Yesterday, in America, the 12th edition of the Malaria Day was held. For the countries of the region, the platform was the main cause of death in the past century to carry out a breakthrough campaign against malaria. all peoples of the world. Thus, the Pan American Health Organization (PAHO) urged the region's states to cure the situation and urgently take action to preserve the progress and eradicate this deadly disease.
Currently, Paraguay is the first malaria in America, officially recognized by the World Health Organization (WHO) in June of this year. In 1973 Cuba achieved that. Currently, Argentina is ready to pass the certification in 2019. Belize, Costa Rica, Ecuador, El Salvador, Mexico and Suriname will be the list of 21 countries in the world to combat malaria by 2020. The number of other countries, by 2030, is likely to reduce the risk of disease and reduce the risk of achieving the goals of the region.
Carissa F. Etienne, director of PAHO, has shown that it is closer to removing the skin, but believes that our actions can not be trusted or relaxed, and that control efforts should be repeated when this occurs.
Malaria is endemic in 20 countries in Latin America and the Caribbean, one in 2017 after the disappearance in Paraguay. Since 2015, malaria cases have increased by 71% in the region. 95% of the total population is concentrated in five countries, mainly in specific areas where the anti-disease efforts are weakened. Most affected are mobile, such as locals, vulnerable people, and miners and migrants.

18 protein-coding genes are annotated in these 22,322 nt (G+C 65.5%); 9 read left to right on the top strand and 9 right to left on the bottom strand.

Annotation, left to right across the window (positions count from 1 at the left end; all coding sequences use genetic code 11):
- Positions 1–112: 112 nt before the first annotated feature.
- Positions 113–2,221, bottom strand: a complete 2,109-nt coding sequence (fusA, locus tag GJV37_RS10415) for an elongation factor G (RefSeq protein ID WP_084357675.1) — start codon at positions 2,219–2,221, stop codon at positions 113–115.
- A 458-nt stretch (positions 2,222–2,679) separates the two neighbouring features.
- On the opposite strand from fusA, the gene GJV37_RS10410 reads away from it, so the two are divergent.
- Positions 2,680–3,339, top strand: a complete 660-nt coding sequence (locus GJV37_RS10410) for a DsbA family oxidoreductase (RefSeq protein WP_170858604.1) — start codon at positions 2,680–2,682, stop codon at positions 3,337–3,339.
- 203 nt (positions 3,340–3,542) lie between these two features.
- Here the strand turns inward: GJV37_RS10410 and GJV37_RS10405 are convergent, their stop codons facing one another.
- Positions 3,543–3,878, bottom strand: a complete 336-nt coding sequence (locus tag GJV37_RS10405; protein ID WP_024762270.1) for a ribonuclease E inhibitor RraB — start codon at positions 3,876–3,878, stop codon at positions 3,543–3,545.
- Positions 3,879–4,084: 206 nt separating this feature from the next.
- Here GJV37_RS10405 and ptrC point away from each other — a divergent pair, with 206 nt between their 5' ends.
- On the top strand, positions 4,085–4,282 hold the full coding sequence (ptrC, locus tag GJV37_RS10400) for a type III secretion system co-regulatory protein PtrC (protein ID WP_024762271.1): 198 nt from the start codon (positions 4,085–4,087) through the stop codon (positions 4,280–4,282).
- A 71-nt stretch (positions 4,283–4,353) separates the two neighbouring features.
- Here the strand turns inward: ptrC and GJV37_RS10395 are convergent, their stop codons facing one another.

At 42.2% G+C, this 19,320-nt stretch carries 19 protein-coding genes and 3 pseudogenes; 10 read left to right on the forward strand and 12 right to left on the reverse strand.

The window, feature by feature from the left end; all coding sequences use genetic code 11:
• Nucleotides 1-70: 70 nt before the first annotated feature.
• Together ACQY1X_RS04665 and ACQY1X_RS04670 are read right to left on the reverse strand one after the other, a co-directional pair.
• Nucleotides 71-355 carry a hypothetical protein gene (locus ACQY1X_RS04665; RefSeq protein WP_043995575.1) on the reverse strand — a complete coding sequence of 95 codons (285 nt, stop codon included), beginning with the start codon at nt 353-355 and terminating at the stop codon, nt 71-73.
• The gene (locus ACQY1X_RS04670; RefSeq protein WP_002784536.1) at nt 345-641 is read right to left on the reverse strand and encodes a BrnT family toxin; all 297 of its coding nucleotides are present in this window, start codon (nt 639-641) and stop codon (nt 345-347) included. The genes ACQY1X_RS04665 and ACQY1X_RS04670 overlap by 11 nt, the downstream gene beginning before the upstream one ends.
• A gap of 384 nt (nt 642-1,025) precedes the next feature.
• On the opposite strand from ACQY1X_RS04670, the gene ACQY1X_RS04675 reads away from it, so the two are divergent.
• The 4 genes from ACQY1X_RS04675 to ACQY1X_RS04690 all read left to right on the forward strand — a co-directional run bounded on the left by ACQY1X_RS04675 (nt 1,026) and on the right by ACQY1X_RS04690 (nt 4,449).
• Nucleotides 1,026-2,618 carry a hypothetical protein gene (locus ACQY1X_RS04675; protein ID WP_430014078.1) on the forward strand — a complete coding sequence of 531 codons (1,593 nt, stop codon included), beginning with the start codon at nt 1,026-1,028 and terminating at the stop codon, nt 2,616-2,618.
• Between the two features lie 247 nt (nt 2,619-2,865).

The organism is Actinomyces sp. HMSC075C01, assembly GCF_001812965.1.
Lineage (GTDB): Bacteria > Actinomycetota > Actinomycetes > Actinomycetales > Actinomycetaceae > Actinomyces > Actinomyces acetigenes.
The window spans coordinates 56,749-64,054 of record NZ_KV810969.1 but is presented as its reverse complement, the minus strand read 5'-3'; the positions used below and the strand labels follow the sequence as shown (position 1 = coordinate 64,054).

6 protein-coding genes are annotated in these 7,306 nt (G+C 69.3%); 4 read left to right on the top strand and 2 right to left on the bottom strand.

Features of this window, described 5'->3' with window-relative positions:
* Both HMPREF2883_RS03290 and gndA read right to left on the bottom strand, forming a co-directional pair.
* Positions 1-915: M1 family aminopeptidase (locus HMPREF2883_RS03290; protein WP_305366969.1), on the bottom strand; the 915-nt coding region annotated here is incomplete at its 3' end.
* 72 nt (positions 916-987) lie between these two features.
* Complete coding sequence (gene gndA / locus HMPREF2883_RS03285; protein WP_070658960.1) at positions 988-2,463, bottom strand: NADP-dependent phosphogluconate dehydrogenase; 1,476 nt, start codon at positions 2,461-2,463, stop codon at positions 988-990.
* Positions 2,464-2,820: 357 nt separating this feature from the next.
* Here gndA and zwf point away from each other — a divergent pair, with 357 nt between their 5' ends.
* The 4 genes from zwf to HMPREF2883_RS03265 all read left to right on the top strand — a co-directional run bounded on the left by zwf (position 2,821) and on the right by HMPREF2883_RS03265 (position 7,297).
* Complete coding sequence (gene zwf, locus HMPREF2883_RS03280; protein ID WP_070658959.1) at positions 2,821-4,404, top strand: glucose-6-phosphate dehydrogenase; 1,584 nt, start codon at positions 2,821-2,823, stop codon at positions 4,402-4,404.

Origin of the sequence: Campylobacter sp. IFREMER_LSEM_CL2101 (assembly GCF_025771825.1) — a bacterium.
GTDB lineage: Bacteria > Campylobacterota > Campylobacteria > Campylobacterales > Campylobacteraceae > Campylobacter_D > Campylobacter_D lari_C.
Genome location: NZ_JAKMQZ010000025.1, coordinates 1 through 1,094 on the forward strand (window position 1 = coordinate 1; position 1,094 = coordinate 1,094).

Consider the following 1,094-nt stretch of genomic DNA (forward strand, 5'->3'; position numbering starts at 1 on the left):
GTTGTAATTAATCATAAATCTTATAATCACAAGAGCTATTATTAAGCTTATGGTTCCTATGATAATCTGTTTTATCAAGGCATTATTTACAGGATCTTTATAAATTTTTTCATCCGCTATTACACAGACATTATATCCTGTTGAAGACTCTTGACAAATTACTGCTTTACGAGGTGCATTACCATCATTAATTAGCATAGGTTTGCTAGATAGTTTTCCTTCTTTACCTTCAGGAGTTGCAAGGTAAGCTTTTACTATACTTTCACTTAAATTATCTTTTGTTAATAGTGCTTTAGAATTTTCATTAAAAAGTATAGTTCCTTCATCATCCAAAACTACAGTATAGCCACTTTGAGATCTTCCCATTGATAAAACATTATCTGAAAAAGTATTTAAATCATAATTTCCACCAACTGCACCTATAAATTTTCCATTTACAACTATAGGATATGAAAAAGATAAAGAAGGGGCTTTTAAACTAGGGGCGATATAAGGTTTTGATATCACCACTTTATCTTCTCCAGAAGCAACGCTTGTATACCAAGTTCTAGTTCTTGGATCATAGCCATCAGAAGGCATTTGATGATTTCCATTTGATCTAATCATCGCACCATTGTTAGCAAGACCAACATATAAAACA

"If we want to fight malaria, we need to expand access to many diseases, diagnostics and timely treatment," says Marcos Espinale, Director of the Department for Infectious Diseases and Inquirers. Ecology of PAHO.
In America, the Malaria Day In 2008, the Initiative Council of the PAHO Member States was set up and stressed the need for investment in prevention and control of disease in America. Regional efforts co-ordinated by PAHO and its partners were estimated to have saved hundreds of lives by reducing the mortality rate by 30% between 2000 and 2017.